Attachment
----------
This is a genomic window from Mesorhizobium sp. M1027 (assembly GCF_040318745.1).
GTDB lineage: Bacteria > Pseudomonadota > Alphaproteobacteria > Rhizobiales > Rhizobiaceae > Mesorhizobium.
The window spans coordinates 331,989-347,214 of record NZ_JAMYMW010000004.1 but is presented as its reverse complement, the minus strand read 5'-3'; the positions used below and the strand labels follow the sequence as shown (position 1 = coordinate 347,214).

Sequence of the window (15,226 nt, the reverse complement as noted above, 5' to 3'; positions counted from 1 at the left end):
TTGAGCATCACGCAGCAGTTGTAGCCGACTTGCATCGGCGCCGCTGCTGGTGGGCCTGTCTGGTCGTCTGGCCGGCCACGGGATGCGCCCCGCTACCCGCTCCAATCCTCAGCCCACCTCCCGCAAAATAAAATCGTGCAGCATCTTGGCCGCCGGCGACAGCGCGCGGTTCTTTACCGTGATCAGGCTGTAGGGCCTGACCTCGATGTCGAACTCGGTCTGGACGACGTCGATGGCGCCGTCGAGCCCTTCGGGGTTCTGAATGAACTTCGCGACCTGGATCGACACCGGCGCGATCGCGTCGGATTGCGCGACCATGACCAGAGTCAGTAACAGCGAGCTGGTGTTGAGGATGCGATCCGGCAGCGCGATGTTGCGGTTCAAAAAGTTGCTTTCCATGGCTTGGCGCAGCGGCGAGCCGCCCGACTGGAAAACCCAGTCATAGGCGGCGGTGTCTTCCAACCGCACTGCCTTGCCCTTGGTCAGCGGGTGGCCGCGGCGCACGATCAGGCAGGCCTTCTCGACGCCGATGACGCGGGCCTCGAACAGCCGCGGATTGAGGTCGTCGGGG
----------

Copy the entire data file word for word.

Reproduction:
This is a genomic window from Mesorhizobium sp. M1027 (assembly GCF_040318745.1).
GTDB lineage: Bacteria > Pseudomonadota > Alphaproteobacteria > Rhizobiales > Rhizobiaceae > Mesorhizobium.
The window spans coordinates 331,989-347,214 of record NZ_JAMYMW010000004.1 but is presented as its reverse complement, the minus strand read 5'-3'; the positions used below and the strand labels follow the sequence as shown (position 1 = coordinate 347,214).

Sequence of the window (15,226 nt, the reverse complement as noted above, 5' to 3'; positions counted from 1 at the left end):
TTGAGCATCACGCAGCAGTTGTAGCCGACTTGCATCGGCGCCGCTGCTGGTGGGCCTGTCTGGTCGTCTGGCCGGCCACGGGATGCGCCCCGCTACCCGCTCCAATCCTCAGCCCACCTCCCGCAAAATAAAATCGTGCAGCATCTTGGCCGCCGGCGACAGCGCGCGGTTCTTTACCGTGATCAGGCTGTAGGGCCTGACCTCGATGTCGAACTCGGTCTGGACGACGTCGATGGCGCCGTCGAGCCCTTCGGGGTTCTGAATGAACTTCGCGACCTGGATCGACACCGGCGCGATCGCGTCGGATTGCGCGACCATGACCAGAGTCAGTAACAGCGAGCTGGTGTTGAGGATGCGATCCGGCAGCGCGATGTTGCGGTTCAAAAAGTTGCTTTCCATGGCTTGGCGCAGCGGCGAGCCGCCCGACTGGAAAACCCAGTCATAGGCGGCGGTGTCTTCCAACCGCACTGCCTTGCCCTTGGTCAGCGGGTGGCCGCGGCGCACGATCAGGCAGGCCTTCTCGACGCCGATGACGCGGGCCTCGAACAGCCGCGGATTGAGGTCGTCGGGG